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Mar 30, 2012

The Smart(er) Money’s on These Cities

By Mike Westholder

IBM chose 33 municipalities worldwide last month to receive 2012 IBM Smarter Cities Challenge grants. This is the second of the three-year, $50 million program, making it IBM’s largest philanthropic effort. The initiative funds teams of IBM experts, who study and make recommendations regarding specific urban issues.

Grants were awarded to cities in Ghana, India, the U.K., Korea, Thailand, Brazil, Vietnam, Germany, the Netherlands, Australia, Japan, Singapore, the U.S., Spain, Colombia, Taiwan, China, Kenya, Canada, Morocco, Argentina, Italy, South Africa and Mexico.

The 2012 winning cities proposed projects that include initiatives to: attract a variety of jobs and industries; integrate bus, rail, bicycle, car and pedestrian modes of transportation; help lower pollution levels by accurately measuring vehicle miles traveled; reduce asthma outbreaks by analyzing inhaler and air-quality data; apply data analytics to identify the most effective investments to improve an entire school system; and revitalize and redevelop older neighborhoods.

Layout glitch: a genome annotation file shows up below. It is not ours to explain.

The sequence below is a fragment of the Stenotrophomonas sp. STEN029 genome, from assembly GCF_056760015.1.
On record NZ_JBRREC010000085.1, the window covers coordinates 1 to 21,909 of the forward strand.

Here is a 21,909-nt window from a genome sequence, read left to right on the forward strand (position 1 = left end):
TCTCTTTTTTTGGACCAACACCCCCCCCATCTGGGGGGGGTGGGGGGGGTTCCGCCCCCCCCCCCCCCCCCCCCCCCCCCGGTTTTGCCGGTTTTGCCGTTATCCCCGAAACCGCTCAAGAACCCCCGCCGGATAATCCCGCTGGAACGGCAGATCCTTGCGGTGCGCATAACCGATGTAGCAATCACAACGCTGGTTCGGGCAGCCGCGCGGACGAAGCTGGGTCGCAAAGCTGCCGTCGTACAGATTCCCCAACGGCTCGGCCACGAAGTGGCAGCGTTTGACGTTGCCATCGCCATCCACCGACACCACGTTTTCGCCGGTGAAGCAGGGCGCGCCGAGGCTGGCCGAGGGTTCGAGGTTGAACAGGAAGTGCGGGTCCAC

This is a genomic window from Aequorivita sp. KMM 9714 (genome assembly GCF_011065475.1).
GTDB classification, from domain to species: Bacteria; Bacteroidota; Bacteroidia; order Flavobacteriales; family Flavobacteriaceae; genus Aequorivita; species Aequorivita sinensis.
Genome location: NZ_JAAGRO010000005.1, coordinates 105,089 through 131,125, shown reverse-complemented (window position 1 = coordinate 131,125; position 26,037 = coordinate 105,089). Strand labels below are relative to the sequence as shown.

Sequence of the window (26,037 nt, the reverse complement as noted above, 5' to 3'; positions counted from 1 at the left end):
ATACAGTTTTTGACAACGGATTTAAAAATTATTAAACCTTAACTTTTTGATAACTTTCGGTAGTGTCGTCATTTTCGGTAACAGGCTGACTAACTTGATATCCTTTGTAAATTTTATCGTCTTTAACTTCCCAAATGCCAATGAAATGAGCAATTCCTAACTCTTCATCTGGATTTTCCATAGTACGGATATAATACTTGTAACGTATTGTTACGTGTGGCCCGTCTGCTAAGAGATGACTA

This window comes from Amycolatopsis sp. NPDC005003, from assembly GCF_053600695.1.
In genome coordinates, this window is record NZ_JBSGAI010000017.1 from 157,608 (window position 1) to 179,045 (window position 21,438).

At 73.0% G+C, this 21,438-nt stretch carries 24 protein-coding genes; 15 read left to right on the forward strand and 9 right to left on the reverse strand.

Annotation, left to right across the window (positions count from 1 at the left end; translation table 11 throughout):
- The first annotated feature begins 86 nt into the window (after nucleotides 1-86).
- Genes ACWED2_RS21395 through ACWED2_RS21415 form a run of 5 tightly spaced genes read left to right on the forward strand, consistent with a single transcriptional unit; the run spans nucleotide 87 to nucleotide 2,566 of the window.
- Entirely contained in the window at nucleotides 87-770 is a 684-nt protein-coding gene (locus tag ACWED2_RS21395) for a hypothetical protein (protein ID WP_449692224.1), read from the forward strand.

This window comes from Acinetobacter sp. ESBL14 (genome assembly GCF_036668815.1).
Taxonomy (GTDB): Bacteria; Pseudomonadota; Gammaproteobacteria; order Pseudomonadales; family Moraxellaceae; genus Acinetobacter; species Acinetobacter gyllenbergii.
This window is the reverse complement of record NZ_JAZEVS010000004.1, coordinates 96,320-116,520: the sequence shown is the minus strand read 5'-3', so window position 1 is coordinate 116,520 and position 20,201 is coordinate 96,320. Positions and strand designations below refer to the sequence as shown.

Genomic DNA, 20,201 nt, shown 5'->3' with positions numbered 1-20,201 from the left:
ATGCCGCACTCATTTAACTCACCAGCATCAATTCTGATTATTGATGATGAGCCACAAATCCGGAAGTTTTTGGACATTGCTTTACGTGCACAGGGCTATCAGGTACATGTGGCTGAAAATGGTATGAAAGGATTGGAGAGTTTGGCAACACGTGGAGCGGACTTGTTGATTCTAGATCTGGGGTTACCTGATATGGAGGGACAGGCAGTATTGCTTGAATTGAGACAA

By way of example, Edmonton, Canada—a 2011 recipient of a $400,000 grant—worked with an IBM team to improve traffic safety by analyzing transportation data. The resulting recommendations included:

  • Improving openness in government agencies and data
  • Creating an Analytics Center of Excellence to support road safety
  • Simplifying internal traffic-safety measurements
  • Using social media to reach out to citizens
  • Collaborating with industry leaders and academia on a traffic safety research project

While the communities—and projects—are diverse, they all showed a willingness to exchange ideas and data freely so cities could make more informed and collaborative decisions. To that end, IBM will provide special assistance to the winning cities on the use of City Forward, a free site IBM created with public policy experts. Citizens, elected officials and urban planners can use the site to visually explore data related to various urban issues.

For more on the Smarter Cities Challenge, check out this Q&A with Jennifer Crozier, director of corporate citizenship at IBM.


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